Communication Rules for FMEA Moderators

Many small and large hurdles await you along the path of your training to become an FMEA moderator. One of the first is Communication 101, as presented in ourFMEA Moderation Effectiveness Seminar: “Skillful Moderation for Error-free Results”.

It gives you the tools for achieving the common goal of developing flawless FMEA as an FMEA moderator. An often used image is that of the four sides or aspects of a message, as outlined by Schulz von Thun. The core statement that every piece of information can be interpreted according to four categories also applies to FMEA moderators and should be considered during every FMEA moderation.

Here is an example: An FMEA moderation participant makes the following statement: “We have 30 minutes left to complete the FMEA!”
The question is: How should we understand this sentence? According to Schulz von Thun’s four categories, four completely different statements result when considering the “four sides”:

  1. The factual aspect – “30 minutes remain.”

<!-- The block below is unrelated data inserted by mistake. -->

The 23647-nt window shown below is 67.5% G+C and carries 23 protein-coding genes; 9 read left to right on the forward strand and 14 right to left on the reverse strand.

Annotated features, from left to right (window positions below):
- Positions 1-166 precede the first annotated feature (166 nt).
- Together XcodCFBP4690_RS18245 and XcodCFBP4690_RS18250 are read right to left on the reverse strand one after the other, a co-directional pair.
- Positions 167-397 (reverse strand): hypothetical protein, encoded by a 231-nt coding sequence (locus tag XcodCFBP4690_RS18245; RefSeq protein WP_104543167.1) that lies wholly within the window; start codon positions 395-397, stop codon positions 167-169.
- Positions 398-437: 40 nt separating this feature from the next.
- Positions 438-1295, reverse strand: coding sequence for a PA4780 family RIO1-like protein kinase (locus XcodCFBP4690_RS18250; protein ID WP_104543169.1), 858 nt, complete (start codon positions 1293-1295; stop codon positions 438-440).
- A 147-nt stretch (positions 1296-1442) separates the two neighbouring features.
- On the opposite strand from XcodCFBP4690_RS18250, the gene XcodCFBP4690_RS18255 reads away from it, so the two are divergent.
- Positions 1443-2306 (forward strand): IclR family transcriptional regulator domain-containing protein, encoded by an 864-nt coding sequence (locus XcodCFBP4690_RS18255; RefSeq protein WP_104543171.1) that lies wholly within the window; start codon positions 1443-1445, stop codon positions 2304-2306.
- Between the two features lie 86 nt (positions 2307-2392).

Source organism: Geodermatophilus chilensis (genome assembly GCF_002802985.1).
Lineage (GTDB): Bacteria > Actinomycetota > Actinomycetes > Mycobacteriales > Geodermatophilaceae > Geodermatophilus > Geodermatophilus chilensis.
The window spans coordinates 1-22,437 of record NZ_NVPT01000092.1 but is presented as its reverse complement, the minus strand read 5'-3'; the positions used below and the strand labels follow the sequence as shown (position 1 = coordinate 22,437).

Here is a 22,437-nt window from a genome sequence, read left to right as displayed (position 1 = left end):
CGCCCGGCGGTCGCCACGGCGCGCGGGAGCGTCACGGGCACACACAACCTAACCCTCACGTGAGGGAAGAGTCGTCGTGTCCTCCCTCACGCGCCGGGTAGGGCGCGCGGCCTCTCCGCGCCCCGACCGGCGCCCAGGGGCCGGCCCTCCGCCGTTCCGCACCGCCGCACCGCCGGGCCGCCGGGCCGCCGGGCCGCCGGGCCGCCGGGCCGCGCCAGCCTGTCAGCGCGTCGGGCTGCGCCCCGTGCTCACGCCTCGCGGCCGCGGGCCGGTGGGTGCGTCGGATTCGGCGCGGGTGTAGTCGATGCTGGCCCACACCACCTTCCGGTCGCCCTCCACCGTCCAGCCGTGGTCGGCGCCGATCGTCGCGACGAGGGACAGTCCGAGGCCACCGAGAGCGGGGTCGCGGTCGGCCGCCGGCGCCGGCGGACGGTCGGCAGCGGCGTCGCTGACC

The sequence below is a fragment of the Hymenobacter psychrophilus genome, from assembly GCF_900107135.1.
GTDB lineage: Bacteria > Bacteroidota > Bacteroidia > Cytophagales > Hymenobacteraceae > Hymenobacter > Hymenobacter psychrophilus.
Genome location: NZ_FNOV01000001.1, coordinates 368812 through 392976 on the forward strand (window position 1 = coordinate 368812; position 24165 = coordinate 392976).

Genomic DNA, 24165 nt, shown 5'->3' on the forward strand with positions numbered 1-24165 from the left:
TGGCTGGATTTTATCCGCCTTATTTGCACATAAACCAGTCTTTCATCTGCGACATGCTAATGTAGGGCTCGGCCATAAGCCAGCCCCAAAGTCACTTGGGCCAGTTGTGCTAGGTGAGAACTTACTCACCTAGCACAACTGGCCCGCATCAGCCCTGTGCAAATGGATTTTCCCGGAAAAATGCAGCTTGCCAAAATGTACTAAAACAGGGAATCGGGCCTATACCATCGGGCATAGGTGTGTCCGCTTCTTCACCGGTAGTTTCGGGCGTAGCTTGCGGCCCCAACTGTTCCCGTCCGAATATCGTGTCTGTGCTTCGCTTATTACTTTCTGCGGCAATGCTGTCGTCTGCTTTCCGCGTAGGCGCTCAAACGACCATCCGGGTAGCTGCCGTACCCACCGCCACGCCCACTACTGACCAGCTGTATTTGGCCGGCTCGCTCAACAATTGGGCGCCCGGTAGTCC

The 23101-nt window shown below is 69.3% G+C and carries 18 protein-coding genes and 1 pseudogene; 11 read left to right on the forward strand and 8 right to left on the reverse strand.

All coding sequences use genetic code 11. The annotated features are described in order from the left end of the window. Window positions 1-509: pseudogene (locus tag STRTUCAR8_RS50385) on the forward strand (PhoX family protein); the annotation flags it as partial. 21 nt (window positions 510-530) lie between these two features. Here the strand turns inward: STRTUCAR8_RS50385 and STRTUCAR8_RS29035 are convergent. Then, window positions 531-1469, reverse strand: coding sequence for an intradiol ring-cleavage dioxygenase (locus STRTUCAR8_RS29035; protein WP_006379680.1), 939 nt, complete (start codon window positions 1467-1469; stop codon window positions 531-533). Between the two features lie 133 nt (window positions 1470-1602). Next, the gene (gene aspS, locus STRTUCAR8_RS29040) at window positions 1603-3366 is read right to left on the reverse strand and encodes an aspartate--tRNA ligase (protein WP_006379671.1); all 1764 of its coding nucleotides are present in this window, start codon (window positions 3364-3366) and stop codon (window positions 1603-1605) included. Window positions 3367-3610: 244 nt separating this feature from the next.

2. The appeal aspect: “Dear FMEA moderator, please hurry up!”
  3. The relationship aspect – “I (speaker) am keeping an eye on our time resources, while you (FMEA moderator) are probably not.”
  4. Self-revelation: (What is the speaker saying about themselves in the process?) – for example, “I don’t have time for another FMEA meeting.”

Please note: points 3 and 4 are made up and completely different statements are of course also conceivable.

Source: Wikipedia "Vier-Seiten-Modell"

Source: Schulz von Thun "4 Schnäbel Modell"

Every FMEA moderator can, in turn, derive three communication success factors from this simple image of the four sides of a message.

Our success rules for FMEA moderators

  1. “I” messages instead of “you” messages
  2. The person asking also leads (communication and the FMEA team)
  3. Active listening (by repeatedly summarizing the understood content and thus the FMEA content)

This transfer of communication skills is an integral part of our FMEA moderator training. Give it a try!